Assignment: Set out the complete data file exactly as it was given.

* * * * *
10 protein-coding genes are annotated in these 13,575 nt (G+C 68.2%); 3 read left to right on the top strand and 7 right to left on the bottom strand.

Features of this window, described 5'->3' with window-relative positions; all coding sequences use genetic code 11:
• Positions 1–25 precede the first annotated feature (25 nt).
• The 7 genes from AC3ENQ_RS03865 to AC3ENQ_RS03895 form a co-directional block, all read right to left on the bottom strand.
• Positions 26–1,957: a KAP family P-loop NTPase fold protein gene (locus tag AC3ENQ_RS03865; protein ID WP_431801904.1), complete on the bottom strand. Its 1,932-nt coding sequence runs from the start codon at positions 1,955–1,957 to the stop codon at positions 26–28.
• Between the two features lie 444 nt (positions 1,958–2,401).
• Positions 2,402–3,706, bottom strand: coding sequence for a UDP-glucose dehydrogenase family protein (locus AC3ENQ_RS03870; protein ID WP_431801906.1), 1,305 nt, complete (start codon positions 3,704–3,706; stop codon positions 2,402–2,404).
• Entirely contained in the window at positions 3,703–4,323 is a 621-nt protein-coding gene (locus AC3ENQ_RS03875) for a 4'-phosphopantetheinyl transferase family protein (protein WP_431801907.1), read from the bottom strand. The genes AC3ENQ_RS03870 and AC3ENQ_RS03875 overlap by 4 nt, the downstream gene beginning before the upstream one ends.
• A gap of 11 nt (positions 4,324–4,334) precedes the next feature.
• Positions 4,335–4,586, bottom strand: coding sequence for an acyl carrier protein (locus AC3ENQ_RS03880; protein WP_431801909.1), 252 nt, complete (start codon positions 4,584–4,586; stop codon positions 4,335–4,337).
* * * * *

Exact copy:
10 protein-coding genes are annotated in these 13,575 nt (G+C 68.2%); 3 read left to right on the top strand and 7 right to left on the bottom strand.

Features of this window, described 5'->3' with window-relative positions; all coding sequences use genetic code 11:
• Positions 1–25 precede the first annotated feature (25 nt).
• The 7 genes from AC3ENQ_RS03865 to AC3ENQ_RS03895 form a co-directional block, all read right to left on the bottom strand.
• Positions 26–1,957: a KAP family P-loop NTPase fold protein gene (locus tag AC3ENQ_RS03865; protein ID WP_431801904.1), complete on the bottom strand. Its 1,932-nt coding sequence runs from the start codon at positions 1,955–1,957 to the stop codon at positions 26–28.
• Between the two features lie 444 nt (positions 1,958–2,401).
• Positions 2,402–3,706, bottom strand: coding sequence for a UDP-glucose dehydrogenase family protein (locus AC3ENQ_RS03870; protein ID WP_431801906.1), 1,305 nt, complete (start codon positions 3,704–3,706; stop codon positions 2,402–2,404).
• Entirely contained in the window at positions 3,703–4,323 is a 621-nt protein-coding gene (locus AC3ENQ_RS03875) for a 4'-phosphopantetheinyl transferase family protein (protein WP_431801907.1), read from the bottom strand. The genes AC3ENQ_RS03870 and AC3ENQ_RS03875 overlap by 4 nt, the downstream gene beginning before the upstream one ends.
• A gap of 11 nt (positions 4,324–4,334) precedes the next feature.
• Positions 4,335–4,586, bottom strand: coding sequence for an acyl carrier protein (locus AC3ENQ_RS03880; protein WP_431801909.1), 252 nt, complete (start codon positions 4,584–4,586; stop codon positions 4,335–4,337).